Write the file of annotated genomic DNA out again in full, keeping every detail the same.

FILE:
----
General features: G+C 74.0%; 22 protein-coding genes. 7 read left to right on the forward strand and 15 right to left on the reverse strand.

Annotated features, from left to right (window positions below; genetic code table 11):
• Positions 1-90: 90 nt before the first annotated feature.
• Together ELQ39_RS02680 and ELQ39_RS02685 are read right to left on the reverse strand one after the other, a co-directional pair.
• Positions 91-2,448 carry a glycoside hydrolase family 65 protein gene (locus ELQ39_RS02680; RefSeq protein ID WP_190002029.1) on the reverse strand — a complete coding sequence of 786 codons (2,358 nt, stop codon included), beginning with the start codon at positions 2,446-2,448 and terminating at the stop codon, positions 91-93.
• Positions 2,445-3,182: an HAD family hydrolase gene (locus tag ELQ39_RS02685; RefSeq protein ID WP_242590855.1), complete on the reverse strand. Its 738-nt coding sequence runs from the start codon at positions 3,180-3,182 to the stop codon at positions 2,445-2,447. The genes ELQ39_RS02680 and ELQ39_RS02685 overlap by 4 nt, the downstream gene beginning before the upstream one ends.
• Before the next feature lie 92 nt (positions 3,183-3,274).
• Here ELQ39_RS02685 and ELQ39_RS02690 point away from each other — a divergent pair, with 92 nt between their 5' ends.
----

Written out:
General features: G+C 74.0%; 22 protein-coding genes. 7 read left to right on the forward strand and 15 right to left on the reverse strand.

Annotated features, from left to right (window positions below; genetic code table 11):
• Positions 1-90: 90 nt before the first annotated feature.
• Together ELQ39_RS02680 and ELQ39_RS02685 are read right to left on the reverse strand one after the other, a co-directional pair.
• Positions 91-2,448 carry a glycoside hydrolase family 65 protein gene (locus ELQ39_RS02680; RefSeq protein ID WP_190002029.1) on the reverse strand — a complete coding sequence of 786 codons (2,358 nt, stop codon included), beginning with the start codon at positions 2,446-2,448 and terminating at the stop codon, positions 91-93.
• Positions 2,445-3,182: an HAD family hydrolase gene (locus tag ELQ39_RS02685; RefSeq protein ID WP_242590855.1), complete on the reverse strand. Its 738-nt coding sequence runs from the start codon at positions 3,180-3,182 to the stop codon at positions 2,445-2,447. The genes ELQ39_RS02680 and ELQ39_RS02685 overlap by 4 nt, the downstream gene beginning before the upstream one ends.
• Before the next feature lie 92 nt (positions 3,183-3,274).
• Here ELQ39_RS02685 and ELQ39_RS02690 point away from each other — a divergent pair, with 92 nt between their 5' ends.